This is Part III of a four part series discussing my view of Stanley Port’er work on Verbal Aspect in Greek. The following are my four posts. The focus on this discussion will be point three. The following are my four points (which are also here with a little more information):
- His thesis that Greek verbs are not temporal is far from being as extreme and as revolutionary as many think (probably including Porter).
- If Porter had formed and articulated his thesis in a different manner, more people would have accepted it.
- I think Porter’s major monograph is incredibly inconsistent in its use of terminology such as Aspect and Aktionsart.
- I think that he’s wrong about the aspectaul vagueness of the “Future tense-form.” It should be viewed as Perfective.
What does this mean? It basically means that 1) while there is more to be said for old grammars than Porter appears to suggest, 2) there is also still much to do and 3) Koine Greek linguistic studies still must get past Comparative Philology as its linguistic model while also recognizing its important contributions. Porter and Moulton have much in common, particularly that they are/were both linguists. 100 years ago, nearly everyone who wrote Greek grammar had studied linguistics we need to get back to that point today. Not all the questions have been answered and some of them need to be asked again.
What follows is an elaboration of point #3 (my discussion of points 1-2 is HERE and Part IV’s discussion of point #4, see HERE).
I discussed this a bit already in my discussion of verbal aspect from my review of MHT, but I thought I should say something more and actually document exactly what I’m talking about. I argued previously that what Porter missed was that Aktionsart for the the early twentieth century linguistics (including Moulton) was the very same thing as Aspect. Often times its difficult to see whether he’s aware of this or not. He writes,
Determining Aktionsart is an attempt to define objectively the kind of action conveyed by the verb. Therefore such terms as punctual iterative, terminative, cursive, perfective, linear, are used (Porter, 33).
But other than this assertion, he gives no evidence that this was actually the case for the old grammarians. And when we read the actual grammars, its hard to see how it could be the case. I’d like to show you the discussions of two other Greek scholars and Porter’s comments about them.
Since we already discussed Moulton back in my review of his grammar, we’ll first examine A. T. Robertson instead. Regarding aktionsart, he writes:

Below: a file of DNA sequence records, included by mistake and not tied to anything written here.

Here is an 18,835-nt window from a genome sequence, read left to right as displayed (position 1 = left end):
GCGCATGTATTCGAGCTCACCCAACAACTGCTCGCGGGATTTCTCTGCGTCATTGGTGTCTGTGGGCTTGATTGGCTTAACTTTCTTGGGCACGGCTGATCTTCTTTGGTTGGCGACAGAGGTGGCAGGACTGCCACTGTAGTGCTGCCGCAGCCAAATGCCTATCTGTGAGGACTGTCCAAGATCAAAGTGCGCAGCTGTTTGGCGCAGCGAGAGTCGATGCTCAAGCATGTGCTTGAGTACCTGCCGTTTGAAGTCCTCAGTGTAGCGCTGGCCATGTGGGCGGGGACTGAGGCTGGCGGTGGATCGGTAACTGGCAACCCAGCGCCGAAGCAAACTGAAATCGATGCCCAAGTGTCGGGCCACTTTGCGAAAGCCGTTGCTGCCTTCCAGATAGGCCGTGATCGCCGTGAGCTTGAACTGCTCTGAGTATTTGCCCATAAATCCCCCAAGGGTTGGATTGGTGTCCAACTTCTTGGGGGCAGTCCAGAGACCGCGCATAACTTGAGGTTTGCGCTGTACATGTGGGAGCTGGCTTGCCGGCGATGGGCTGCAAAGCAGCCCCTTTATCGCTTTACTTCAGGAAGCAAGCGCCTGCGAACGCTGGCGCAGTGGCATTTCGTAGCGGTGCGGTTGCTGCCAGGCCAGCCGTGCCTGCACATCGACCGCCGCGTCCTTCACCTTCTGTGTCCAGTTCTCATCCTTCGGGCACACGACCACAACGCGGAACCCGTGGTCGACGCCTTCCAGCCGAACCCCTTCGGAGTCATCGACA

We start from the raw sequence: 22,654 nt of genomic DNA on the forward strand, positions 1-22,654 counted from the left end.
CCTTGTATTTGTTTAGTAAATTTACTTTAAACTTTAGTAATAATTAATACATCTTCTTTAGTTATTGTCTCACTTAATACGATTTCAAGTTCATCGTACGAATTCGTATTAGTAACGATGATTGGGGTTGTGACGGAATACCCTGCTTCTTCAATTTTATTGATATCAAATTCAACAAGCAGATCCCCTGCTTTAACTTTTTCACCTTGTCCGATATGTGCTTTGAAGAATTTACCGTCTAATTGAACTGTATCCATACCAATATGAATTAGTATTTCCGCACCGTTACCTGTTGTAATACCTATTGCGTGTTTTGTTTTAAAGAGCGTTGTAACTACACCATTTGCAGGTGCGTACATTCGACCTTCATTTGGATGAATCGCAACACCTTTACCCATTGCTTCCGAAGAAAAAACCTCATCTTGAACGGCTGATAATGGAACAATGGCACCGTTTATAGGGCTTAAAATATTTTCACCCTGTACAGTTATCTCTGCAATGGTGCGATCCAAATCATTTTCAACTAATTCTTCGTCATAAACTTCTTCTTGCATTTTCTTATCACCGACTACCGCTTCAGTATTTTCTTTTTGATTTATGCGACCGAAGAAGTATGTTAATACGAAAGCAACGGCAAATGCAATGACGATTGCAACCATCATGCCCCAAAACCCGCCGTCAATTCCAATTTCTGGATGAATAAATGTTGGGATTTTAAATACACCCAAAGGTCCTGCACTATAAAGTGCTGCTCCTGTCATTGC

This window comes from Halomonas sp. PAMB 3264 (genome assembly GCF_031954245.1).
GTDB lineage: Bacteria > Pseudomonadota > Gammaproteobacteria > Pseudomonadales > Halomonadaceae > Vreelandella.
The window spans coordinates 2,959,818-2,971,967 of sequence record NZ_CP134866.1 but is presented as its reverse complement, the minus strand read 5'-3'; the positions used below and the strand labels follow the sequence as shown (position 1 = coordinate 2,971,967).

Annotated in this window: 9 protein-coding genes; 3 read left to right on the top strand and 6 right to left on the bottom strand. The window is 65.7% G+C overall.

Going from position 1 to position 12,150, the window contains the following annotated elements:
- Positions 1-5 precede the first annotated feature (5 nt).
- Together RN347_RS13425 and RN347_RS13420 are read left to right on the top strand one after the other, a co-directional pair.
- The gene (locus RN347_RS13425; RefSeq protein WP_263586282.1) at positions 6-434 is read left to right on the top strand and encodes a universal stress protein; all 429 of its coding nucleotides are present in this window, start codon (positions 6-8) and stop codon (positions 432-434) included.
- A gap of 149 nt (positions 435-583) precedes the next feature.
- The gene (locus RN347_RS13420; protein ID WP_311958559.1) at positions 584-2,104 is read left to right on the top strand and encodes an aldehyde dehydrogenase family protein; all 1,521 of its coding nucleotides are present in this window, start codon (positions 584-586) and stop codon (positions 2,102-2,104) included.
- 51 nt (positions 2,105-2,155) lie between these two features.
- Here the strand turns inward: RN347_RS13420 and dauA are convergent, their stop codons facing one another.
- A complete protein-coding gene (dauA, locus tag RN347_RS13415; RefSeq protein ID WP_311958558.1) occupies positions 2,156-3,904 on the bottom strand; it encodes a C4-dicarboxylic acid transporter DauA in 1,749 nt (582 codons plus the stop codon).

There were originally two verb-types, the one denoting durative or linear action, the other momentary or punctiliar action. Hence some verbs have two roots, one linear (durative), like φέρω (fero), the other punctiliar (momentary), like ἤνεγκον (tuli). So ὁράω, εἶδον; τολμάω, ἔτλην. With other verbs the distinction was not drawn sharply, the root could be used either way (cf. φη-μί, ἔ-φη-ν; λέγ-ω, ἔ-λεγ-ο-ν) (Robertson, 823).
On the one hand Robertson’s use of language such as “denote” when discussing aktionsart might suggestion that he is definitely thinking only of “objective action.” But what suggests to me otherwise is that in the very same paragraph he writes, “the root could be used either way.” There are a couple key words in that little clause. One of them is “could,” which definitely denotes potentiality rather than objective reality. The other key word is “used” “The root could be used” in either a punctiliar/perfective or a linear/imperfective manner. Now that sounds a whole lot like its the author’s choice as to how a give root is used, which is exactly what Porter’s definition of aspect says:
Greek verbal aspect is a synthetic semantic category … used … grammaticalize the author’s reasoned subjective choice (Porter 88; my italics).
But going back to Robertson, if its the author’s choice about how a root can be used, then its not a matter of objective “kind of action.” I might suggest that much of the problem (and much of the “abuse of the aorist,” to borrow Stagg’s phrase) is a direct result of interpreting literally technical terminology. That is to say, the German word aktionsart, while it does mean “kind of action,” was a technical term in 1900’s grammar and linguistics. And thus, the fact that the literal definition suggests a sort of “objective action” does not require it to be used in such a way – even when a grammarian provides the literal translation as both Moulton and Robertson did.
But that is also not to say that they didn’t use it that way, in the same quotation from Robertson above, it is clear that Robertson uses the term aktionsart to refer to lexical aspect as well. This is where Silva’s perspective referenced in my review of MHT come into play. Thus, rather clearly in my opinion, the older early twentieth century grammarians got it right on verbal aspect in a number of ways. They aren’t perfect, but they’re not as wrong as Porter appears to suggest.